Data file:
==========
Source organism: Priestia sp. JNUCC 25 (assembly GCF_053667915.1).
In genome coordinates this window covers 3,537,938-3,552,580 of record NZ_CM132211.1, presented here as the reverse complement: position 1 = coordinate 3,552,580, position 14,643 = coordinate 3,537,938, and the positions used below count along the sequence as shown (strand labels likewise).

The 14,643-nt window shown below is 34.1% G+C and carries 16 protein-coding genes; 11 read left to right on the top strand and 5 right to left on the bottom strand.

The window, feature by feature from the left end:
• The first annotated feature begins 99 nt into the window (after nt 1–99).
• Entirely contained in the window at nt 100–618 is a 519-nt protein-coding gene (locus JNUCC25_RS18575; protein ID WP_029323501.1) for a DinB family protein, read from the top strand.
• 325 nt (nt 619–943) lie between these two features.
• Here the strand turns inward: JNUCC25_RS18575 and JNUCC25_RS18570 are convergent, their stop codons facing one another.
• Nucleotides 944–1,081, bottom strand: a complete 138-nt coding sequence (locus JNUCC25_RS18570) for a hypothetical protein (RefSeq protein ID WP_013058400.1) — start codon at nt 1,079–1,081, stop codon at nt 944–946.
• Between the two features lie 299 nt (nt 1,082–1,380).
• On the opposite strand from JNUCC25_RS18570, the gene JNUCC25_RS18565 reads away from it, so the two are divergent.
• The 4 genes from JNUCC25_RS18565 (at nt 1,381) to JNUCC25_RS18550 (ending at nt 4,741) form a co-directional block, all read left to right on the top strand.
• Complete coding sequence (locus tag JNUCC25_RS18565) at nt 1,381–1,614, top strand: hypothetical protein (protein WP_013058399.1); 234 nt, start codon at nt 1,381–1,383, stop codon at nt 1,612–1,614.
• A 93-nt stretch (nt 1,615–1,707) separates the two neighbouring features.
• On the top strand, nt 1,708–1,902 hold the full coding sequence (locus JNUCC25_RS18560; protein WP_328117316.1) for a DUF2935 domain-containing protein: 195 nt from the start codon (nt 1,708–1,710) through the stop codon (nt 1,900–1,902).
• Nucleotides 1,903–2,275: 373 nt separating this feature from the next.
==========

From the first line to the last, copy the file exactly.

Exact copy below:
Source organism: Priestia sp. JNUCC 25 (assembly GCF_053667915.1).
In genome coordinates this window covers 3,537,938-3,552,580 of record NZ_CM132211.1, presented here as the reverse complement: position 1 = coordinate 3,552,580, position 14,643 = coordinate 3,537,938, and the positions used below count along the sequence as shown (strand labels likewise).

The 14,643-nt window shown below is 34.1% G+C and carries 16 protein-coding genes; 11 read left to right on the top strand and 5 right to left on the bottom strand.

The window, feature by feature from the left end:
• The first annotated feature begins 99 nt into the window (after nt 1–99).
• Entirely contained in the window at nt 100–618 is a 519-nt protein-coding gene (locus JNUCC25_RS18575; protein ID WP_029323501.1) for a DinB family protein, read from the top strand.
• 325 nt (nt 619–943) lie between these two features.
• Here the strand turns inward: JNUCC25_RS18575 and JNUCC25_RS18570 are convergent, their stop codons facing one another.
• Nucleotides 944–1,081, bottom strand: a complete 138-nt coding sequence (locus JNUCC25_RS18570) for a hypothetical protein (RefSeq protein ID WP_013058400.1) — start codon at nt 1,079–1,081, stop codon at nt 944–946.
• Between the two features lie 299 nt (nt 1,082–1,380).
• On the opposite strand from JNUCC25_RS18570, the gene JNUCC25_RS18565 reads away from it, so the two are divergent.
• The 4 genes from JNUCC25_RS18565 (at nt 1,381) to JNUCC25_RS18550 (ending at nt 4,741) form a co-directional block, all read left to right on the top strand.
• Complete coding sequence (locus tag JNUCC25_RS18565) at nt 1,381–1,614, top strand: hypothetical protein (protein WP_013058399.1); 234 nt, start codon at nt 1,381–1,383, stop codon at nt 1,612–1,614.
• A 93-nt stretch (nt 1,615–1,707) separates the two neighbouring features.
• On the top strand, nt 1,708–1,902 hold the full coding sequence (locus JNUCC25_RS18560; protein WP_328117316.1) for a DUF2935 domain-containing protein: 195 nt from the start codon (nt 1,708–1,710) through the stop codon (nt 1,900–1,902).
• Nucleotides 1,903–2,275: 373 nt separating this feature from the next.